This easy Italian gnocchi recipe is one of the best homemade potato gnocchi recipes. Made with 4 ingredients, these soft and pillowy dumplings are perfect with your favorite sauce!
💭 What is Gnocchi?
Gnocchi is a potato dumpling that originated from northern Italy. The colder climate lends itself better to growing potatoes. It's also where most of the "heartier" Italian dishes like polenta or risotto come from.
It's said that the word gnocchi comes from the word "nocchio" meaning a knot in wood or "nocca", meaning knuckle.
There are many variations of gnocchi found in Italy. Other parts of the world also have their own versions of it as well, such as German spaetzle.
Making gnocchi from scratch is a fun activity to do with the family. It takes a little bit of effort, but the taste and texture is no where close to gnocchi you would buy from a store.
This homemade Italian gnocchi recipe is not unique. It consists of standard ratios required for an italian potato gnocchi. What stands out is the key techniques needed to make sure you get the best gnocchi, every time.
Once you have mastered the technique, you can make all sorts of dishes, like my easy sausage and gnocchi recipe!
🥔 Ingredient notes
- Potatoes - My favorite type of potato to make gnocchi with is yukon gold potatoes. They are an all purpose potato that has a mid-range water content that is not too dry. Russet potatoes are another great potato to get fluffy gnocchi. They are starchy potatoes with low water content. Red potatoes or new potatoes are a more waxy potato. These potatoes aren't recommended for making homemade gnocchi because of their low starch content. Substitute yukon gold potatoes with sweet potatoes to make sweet potato gnocchi!
- Flour - All purpose flour is a great, multipurpose flour to use for gnocchi. 00 flour is a fine ground Italian flour that can be used as well. It's a higher end speciality flour that is more expensive and not as readily available. It does produce a less sticky gluten, so it ensures a fluffy texture to your gnocchi.
🔪 Step by step instructions
First, rub the potatoes in olive oil and poke them several times with a sharp knife or fork on all sides. Lay them on a sheet pan and bake in the oven for 45 minutes to an hour. They are done when the largest potato is soft when you squeeze it with a towel or hot pad.
Transfer the potatoes to a large bowl and cover them with a towel. Let them steam in the bowl for 10-15 minutes.
Using a sharp knife or your hands, peel off the skins and discard. Process the peeled potatoes through a potato ricer, then weigh the mixture.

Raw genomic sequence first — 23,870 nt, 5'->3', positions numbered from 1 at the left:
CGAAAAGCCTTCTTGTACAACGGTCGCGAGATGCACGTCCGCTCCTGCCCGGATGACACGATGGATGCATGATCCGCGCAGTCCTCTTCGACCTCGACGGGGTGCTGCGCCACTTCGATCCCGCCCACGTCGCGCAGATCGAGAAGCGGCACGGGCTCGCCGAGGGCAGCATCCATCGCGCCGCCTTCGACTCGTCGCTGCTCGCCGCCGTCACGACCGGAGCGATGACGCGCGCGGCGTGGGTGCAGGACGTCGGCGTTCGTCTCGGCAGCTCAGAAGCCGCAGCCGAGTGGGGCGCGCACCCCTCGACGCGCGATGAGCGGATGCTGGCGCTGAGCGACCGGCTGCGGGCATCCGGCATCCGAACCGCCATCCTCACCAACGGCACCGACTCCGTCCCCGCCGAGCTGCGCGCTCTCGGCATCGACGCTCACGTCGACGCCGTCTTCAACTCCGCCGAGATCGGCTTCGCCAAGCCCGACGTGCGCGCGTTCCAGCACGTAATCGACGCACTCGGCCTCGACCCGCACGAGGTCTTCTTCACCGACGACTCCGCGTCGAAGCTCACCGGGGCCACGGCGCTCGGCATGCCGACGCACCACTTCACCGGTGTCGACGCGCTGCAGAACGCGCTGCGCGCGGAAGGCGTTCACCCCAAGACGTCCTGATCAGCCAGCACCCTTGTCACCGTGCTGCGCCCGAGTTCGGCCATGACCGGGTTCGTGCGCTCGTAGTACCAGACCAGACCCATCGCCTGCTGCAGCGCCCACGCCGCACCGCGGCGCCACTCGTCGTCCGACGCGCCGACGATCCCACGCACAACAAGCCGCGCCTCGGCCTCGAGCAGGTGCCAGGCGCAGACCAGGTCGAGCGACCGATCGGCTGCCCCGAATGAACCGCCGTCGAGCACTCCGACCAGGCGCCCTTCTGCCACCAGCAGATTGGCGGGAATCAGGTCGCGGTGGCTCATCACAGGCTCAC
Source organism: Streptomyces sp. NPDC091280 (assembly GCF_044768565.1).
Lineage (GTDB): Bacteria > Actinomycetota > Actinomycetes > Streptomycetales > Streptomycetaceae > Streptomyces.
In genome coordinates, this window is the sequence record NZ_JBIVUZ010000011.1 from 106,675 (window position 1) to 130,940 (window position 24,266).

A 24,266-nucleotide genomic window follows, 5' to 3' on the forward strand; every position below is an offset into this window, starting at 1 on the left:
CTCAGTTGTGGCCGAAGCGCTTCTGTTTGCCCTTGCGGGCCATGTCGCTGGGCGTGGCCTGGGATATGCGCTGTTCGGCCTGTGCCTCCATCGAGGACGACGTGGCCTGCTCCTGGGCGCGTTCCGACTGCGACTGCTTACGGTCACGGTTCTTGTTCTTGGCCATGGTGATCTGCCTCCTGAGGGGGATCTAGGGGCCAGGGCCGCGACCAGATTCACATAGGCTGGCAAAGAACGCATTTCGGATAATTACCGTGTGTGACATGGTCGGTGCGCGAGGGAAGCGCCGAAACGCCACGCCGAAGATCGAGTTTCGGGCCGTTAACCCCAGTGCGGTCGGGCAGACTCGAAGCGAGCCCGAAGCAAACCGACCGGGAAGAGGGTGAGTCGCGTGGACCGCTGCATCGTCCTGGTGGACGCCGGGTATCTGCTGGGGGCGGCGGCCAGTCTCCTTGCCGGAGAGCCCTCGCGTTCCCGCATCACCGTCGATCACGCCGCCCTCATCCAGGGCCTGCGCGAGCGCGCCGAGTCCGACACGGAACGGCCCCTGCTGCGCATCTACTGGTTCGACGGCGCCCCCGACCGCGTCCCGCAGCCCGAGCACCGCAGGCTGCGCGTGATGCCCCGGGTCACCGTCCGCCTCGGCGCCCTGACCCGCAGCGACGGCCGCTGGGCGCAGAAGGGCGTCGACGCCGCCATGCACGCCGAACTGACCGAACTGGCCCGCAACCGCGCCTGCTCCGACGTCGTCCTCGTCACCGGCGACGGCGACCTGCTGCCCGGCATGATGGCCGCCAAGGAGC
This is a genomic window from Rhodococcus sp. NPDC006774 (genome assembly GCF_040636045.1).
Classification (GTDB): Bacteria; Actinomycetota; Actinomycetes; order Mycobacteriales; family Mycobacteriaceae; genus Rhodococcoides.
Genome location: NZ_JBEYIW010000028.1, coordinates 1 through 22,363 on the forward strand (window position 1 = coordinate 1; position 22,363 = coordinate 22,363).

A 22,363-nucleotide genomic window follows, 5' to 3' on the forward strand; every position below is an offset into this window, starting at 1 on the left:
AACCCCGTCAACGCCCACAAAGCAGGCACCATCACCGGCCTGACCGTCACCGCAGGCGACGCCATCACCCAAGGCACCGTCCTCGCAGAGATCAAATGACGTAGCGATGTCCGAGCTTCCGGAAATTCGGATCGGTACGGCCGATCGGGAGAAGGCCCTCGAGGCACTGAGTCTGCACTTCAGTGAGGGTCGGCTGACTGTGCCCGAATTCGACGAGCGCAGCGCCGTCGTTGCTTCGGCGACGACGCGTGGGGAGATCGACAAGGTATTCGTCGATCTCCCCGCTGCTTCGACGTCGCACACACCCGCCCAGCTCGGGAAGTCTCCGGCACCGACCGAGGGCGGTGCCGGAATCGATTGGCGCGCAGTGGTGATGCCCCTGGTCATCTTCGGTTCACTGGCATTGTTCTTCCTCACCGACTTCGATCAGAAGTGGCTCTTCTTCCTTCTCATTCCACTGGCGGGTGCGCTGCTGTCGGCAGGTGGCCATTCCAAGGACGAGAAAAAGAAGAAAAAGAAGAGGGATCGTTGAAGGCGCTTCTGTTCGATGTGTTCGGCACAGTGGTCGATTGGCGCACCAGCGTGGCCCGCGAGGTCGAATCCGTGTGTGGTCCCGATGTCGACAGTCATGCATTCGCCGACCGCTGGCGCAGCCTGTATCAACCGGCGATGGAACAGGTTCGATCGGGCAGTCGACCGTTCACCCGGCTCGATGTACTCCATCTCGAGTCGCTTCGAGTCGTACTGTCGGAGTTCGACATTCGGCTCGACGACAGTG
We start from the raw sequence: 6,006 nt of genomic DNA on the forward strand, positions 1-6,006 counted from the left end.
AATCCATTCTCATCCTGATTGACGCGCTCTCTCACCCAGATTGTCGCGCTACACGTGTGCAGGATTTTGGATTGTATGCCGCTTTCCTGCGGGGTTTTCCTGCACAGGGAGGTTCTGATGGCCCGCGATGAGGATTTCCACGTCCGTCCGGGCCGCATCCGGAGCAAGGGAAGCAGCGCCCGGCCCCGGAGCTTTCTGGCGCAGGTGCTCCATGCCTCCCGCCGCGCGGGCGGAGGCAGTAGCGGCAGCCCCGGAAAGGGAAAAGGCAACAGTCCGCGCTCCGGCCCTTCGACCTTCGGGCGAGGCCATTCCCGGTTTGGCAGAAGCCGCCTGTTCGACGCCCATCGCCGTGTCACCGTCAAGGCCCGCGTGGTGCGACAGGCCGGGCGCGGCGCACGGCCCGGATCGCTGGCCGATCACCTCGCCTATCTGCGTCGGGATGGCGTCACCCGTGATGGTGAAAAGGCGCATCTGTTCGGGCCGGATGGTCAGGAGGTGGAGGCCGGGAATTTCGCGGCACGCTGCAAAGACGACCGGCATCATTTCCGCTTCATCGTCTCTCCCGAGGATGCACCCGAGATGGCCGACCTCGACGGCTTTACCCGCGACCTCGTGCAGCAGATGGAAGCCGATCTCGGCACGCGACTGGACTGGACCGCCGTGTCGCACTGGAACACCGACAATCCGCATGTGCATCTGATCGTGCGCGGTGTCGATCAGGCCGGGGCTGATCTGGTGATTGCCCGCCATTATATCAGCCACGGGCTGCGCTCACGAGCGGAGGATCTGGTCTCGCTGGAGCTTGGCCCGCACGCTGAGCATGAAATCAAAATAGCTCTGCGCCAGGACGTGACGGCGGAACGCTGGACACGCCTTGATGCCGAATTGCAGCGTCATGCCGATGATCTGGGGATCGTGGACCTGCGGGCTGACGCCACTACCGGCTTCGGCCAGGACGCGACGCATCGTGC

Add as much flour as needed based on the weight of the potatoes. For every pound of riced potatoes, you will need 1 cup of flour. Add the egg and a pinch of salt to the bowl along with the potatoes and flour.
Mix everything together using hands or a wooden spoon, until the ingredients are combined. You can knead the dough a bit to make it cohesive, but don't work it too much or the gnocchi will become gluey.
Turn the potato gnocchi dough out onto a floured surface. Use a bench scraper or a sharp knife to cut the dough into four pieces. Working one piece at a time, roll the dough into a long rope that is about one inch in diameter.
Then cut the rope of dough into approximately one inch pieces and use a gnocchi board or fork to shape the gnocchi.
Working one piece of dough at a time, roll the dough down the tines of a fork or the board, while pressing gently with your thumb. The gnocchi will start to roll down the board and then curl up over your thumb. Use your fingers to gently roll it over into an oval shape.
Repeat with the remaining gnocchi and lay them in a single layer on a floured surface or sheet pan so they don't stick together.
When you are done shaping, bring a large pot of water to boil over medium high heat. Add 1 Tablespoon of salt and then reduce the heat to medium. Add the fresh gnocchi to the boiling water and then stir gently to combine. Let the water come back to a boil and then cook for 1-2 minutes until they float to the surface.
Remove the gnocchi using a slotted spoon and add them directly to the sauce you will be serving them with.
If you ever don't recognize a tool or skill that I mention, be sure to look it up in the Glossary of Cooking Terms and Definitions for more information.
⭐ Expert tips
- Bake the potatoes instead of boiling them. Boiling them adds excess water which will throw off the ratios and then make the dough gummy.
- The best tip I have received was from Food and Wine to weigh the potatoes after you bake, peel and rice them. This will give you a more accurate ratio when adding your flour for the best texture to the dough.
- The correct ratio for gnocchi is 1 cup of flour + 1 egg + pinch of salt for every 1 pound of cooked, peeled and riced potato. In my experience, about 1 ¼ - 1 ½ pounds of raw potato will translate to about 1 pound of baked, peeled and riced potato flesh.
- Bring the egg, potatoes and flour to room temperature. This will make sure the dough comes together well for a super light gnocchi dough.
- Don't overwork the dough! Kneading or stirring the dough too much will over develop the gluten in it and make for a gummy or chewy gnocchi.